Certified Passive House in New York generates all of its own energy

August 13, 2019 by  
Filed under Green

In New York’s Hudson Valley, a beautiful new beacon for sustainable, net-zero design has taken root. New York-based North River Architecture & Planning recently added another energy-efficient build to its growing portfolio of environmentally friendly projects — the Accord Passive House, a modern home that has not only achieved PHIUS+ Certification but also boasts no net energy costs annually. Located in the hamlet of Accord, the contemporary house is sensitive to both the environment as well as the local culture and history. The architects drew inspiration from the rural farm buildings for the design of a gabled , barn-like house that emphasizes connection with the outdoors and flexible living spaces accommodating of the homeowners’ changing needs. As with traditional farm buildings, the construction materials were selected for longevity, durability and low-maintenance properties. Related: Architect designs and builds his dream Passive House in New York Galvanized corrugated steel siding wraps the exterior, while a trowel-finished concrete slab is used for the floor inside and is visually tied to the xeriscaped pea gravel patio that requires no irrigation. “Trim materials inside and out were chosen for their adaptive reuse and low resource extraction properties, including the use of engineered lumber for trim work, salvaged white oak slats and carmelized cork throughout the project,” the firm added. “The cork was used inside and out for its sustainable harvest and broad utility for acoustics, water resistance and insulation value.” Topped with a 9kW photovoltaic array, the impressive net-zero energy build was also created to show how Passive House design can be beautiful, resilient and comfortable without incurring sky-high costs. The firm said it has achieved “a competitive price per square foot relative to regional costs for this market niche.” During construction, the architects hosted open-house learning events to promote open-source sharing of energy-efficient design methods and solutions with the local community. + North River Architecture & Planning Photography by Deborah DeGraffenreid via North River Architecture & Planning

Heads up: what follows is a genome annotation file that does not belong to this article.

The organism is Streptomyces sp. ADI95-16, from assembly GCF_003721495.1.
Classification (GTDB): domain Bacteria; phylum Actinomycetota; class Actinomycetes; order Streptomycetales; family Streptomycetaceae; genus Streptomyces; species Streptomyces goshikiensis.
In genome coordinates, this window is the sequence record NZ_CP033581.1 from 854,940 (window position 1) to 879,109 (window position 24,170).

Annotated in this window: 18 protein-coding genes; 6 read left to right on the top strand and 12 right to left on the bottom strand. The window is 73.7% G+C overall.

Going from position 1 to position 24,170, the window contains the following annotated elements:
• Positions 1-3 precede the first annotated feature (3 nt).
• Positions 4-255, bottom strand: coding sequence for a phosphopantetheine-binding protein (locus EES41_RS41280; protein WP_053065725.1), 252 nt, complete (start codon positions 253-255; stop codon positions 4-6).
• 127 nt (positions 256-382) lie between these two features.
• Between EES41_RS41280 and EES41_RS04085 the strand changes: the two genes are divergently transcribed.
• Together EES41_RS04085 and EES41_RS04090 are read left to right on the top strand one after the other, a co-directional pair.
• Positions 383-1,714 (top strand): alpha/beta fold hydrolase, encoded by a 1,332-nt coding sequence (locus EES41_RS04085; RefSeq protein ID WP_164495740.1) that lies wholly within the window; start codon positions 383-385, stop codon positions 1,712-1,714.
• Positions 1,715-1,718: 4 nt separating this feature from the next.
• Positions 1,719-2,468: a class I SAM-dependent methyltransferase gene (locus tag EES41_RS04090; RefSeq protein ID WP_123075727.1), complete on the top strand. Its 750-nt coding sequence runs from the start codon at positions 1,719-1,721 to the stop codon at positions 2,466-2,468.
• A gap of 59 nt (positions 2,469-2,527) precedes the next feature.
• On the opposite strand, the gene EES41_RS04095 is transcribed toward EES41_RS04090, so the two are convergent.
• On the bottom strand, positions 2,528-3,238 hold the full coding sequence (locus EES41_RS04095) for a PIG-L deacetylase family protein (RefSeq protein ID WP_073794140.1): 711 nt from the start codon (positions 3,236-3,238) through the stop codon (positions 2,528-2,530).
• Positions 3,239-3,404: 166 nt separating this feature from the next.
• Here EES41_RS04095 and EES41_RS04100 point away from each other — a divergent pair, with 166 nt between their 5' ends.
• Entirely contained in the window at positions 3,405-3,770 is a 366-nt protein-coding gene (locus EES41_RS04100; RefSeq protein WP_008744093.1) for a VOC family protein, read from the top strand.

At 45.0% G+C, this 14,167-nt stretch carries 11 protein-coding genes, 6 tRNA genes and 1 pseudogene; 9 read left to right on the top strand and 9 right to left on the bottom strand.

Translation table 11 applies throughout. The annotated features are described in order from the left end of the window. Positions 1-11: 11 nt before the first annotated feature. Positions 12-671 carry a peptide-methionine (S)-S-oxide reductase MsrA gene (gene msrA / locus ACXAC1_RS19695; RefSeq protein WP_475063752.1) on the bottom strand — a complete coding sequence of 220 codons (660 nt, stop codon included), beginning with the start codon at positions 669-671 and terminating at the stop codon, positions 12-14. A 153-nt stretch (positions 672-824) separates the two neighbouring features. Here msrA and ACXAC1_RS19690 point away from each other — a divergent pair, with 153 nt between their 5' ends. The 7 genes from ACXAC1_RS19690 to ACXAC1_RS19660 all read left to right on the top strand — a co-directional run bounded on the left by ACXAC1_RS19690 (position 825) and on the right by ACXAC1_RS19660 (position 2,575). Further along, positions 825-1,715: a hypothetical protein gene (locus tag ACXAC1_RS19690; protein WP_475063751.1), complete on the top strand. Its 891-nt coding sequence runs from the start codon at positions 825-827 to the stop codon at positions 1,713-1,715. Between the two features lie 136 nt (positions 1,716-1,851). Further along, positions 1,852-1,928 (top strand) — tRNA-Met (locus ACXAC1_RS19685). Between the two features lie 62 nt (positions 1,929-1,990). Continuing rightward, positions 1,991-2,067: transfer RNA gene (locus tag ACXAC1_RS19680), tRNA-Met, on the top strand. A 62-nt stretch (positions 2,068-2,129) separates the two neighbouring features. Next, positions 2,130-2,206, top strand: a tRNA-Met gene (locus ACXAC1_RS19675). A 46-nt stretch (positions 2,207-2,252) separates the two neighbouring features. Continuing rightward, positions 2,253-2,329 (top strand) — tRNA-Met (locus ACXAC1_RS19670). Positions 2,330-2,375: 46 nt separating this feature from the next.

Original post:
Certified Passive House in New York generates all of its own energy

Danone North America’s Merijn Dols on circular food systems

July 12, 2019 by  
Filed under Business, Eco, Green

Comments Off on Danone North America’s Merijn Dols on circular food systems

The senior director of open innovation and circular economy for food at Danone North America at Danone, Merijn Dols, came to Circularity 19 to talk about a circular food system. “The circular economy is big in the construction and built world — but food has been lagging,” he said. How can we push it forward? There’s a lot of innovation and design going on in food already, Dols pointed out. So corporations need to focus on creating food lasts longer and is healthier.

Here is the original post:
Danone North America’s Merijn Dols on circular food systems

Ecolab’s CSO, Emilio Tenuta, on the circularity of the water cycle

July 12, 2019 by  
Filed under Business, Eco, Green

Comments Off on Ecolab’s CSO, Emilio Tenuta, on the circularity of the water cycle

Emilio Tenuta, the vice president of corporate sustainability at Ecolab, knows that the water cycle is inherently circular. It’s human use that isn’t. That’s why Ecolab is driving smart water management, encouraging reuse and developing tools for partnerships.

Read more:
Ecolab’s CSO, Emilio Tenuta, on the circularity of the water cycle

Can mass timber reform construction’s carbon footprint?

July 11, 2019 by  
Filed under Eco, Green

Comments Off on Can mass timber reform construction’s carbon footprint?